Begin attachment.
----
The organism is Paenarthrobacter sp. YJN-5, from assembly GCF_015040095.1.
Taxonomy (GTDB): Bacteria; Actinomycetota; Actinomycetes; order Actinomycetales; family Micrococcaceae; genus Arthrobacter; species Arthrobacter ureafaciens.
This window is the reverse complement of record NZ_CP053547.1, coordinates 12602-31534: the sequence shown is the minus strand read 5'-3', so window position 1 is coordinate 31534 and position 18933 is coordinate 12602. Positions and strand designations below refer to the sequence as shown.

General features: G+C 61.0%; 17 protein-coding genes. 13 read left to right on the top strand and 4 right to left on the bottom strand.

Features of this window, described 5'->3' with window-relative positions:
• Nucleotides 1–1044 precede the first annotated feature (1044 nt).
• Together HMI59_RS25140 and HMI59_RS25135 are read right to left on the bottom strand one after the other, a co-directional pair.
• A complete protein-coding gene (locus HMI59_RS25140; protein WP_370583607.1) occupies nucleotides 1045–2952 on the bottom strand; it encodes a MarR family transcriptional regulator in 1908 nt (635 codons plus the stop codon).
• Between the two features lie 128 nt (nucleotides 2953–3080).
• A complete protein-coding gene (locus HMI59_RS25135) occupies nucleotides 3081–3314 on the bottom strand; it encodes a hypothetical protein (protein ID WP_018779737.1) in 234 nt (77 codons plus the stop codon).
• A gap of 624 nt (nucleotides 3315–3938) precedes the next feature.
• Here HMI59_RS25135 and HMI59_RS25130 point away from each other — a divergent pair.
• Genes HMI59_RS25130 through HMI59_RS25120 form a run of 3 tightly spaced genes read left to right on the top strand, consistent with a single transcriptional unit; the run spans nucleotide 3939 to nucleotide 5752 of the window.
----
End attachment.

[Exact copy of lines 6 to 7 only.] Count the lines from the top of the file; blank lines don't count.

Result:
• Nucleotides 1–1044 precede the first annotated feature (1044 nt).
• Together HMI59_RS25140 and HMI59_RS25135 are read right to left on the bottom strand one after the other, a co-directional pair.